Tuesday, February 18, 2014

this is indeed not going so goddamn well

"But Mr. Weston is almost an old man. Mr. Weston must be between forty and fifty."
"Which makes his good manners the more valuable. The older a person grows, Harriet, the more important it is that their manners should not be bad; the more glaring and disgusting any loudness, or coarseness, or awkwardness becomes. What is passable in youth is detestable in later age. Mr. Martin is now awkward and abrupt; what will he be at Mr. Weston's time of life?" 
//hates Emma
 "Mrs. Bates, let me propose your venturing on one of these eggs. An egg boiled very soft is not unwholesome. Serle understands boiling an egg better than any body. I would not recommend an egg boiled by any body else; but you need not be afraid, they are very small, you see—one of our small eggs will not hurt you. Miss Bates, let Emma help you to a little bit of tart—a very little bit. Ours are all apple-tarts. You need not be afraid of unwholesome preserves here. I do not advise the custard. Mrs. Goddard, what say you to half a glass of wine? A small half-glass, put into a tumbler of water? I do not think it could disagree with you."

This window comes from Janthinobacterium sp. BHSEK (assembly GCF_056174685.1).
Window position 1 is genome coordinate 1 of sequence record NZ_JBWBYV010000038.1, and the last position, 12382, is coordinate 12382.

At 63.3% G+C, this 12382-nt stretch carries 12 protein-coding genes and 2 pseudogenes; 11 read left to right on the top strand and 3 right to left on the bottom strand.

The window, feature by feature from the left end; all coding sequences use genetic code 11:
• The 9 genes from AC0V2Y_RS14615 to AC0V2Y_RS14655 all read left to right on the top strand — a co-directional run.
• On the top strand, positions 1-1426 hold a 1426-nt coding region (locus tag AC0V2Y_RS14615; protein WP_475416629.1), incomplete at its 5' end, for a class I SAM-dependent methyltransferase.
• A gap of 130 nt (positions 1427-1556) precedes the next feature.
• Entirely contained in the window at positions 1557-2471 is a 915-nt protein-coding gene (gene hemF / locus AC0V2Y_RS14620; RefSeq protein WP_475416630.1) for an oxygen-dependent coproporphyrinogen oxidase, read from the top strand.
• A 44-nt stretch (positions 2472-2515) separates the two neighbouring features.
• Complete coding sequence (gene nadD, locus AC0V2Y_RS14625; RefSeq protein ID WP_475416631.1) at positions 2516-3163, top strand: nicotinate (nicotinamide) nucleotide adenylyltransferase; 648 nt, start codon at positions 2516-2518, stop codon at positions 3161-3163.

//hates Emma's father
"Emma has been meaning to read more ever since she was twelve years old. I have seen a great many lists of her drawing-up at various times of books that she meant to read regularly through—and very good lists they were—very well chosen, and very neatly arranged—sometimes alphabetically, and sometimes by some other rule. The list she drew up when only fourteen—I remember thinking it did her judgment so much credit, that I preserved it some time; and I dare say she may have made out a very good list now. But I have done with expecting any course of steady reading from Emma. She will never submit to any thing requiring industry and patience, and a subjection of the fancy to the understanding."
//hates Mr Knightley
"Mr. Martin, I suppose, is not a man of information beyond the line of his own business? He does not read?"
"Oh yes!—that is, no—I do not know—but I believe he has read a good deal—but not what you would think any thing of. He reads the Agricultural Reports, and some other books that lay in one of the window seats—but he reads all them to himself. But sometimes of an evening, before we went to cards, he would read something aloud out of the Elegant Extracts, very entertaining. And I know he has read the Vicar of Wakefield. He never read the Romance of the Forest, nor The Children of the Abbey. He had never heard of such books before I mentioned them, but he is determined to get them now as soon as ever he can."
....aww, Harriet and Robert are cute.

I think I was enjoying MANSFIELD GODDAMN PARK more at eighty pages in, which is really saying something.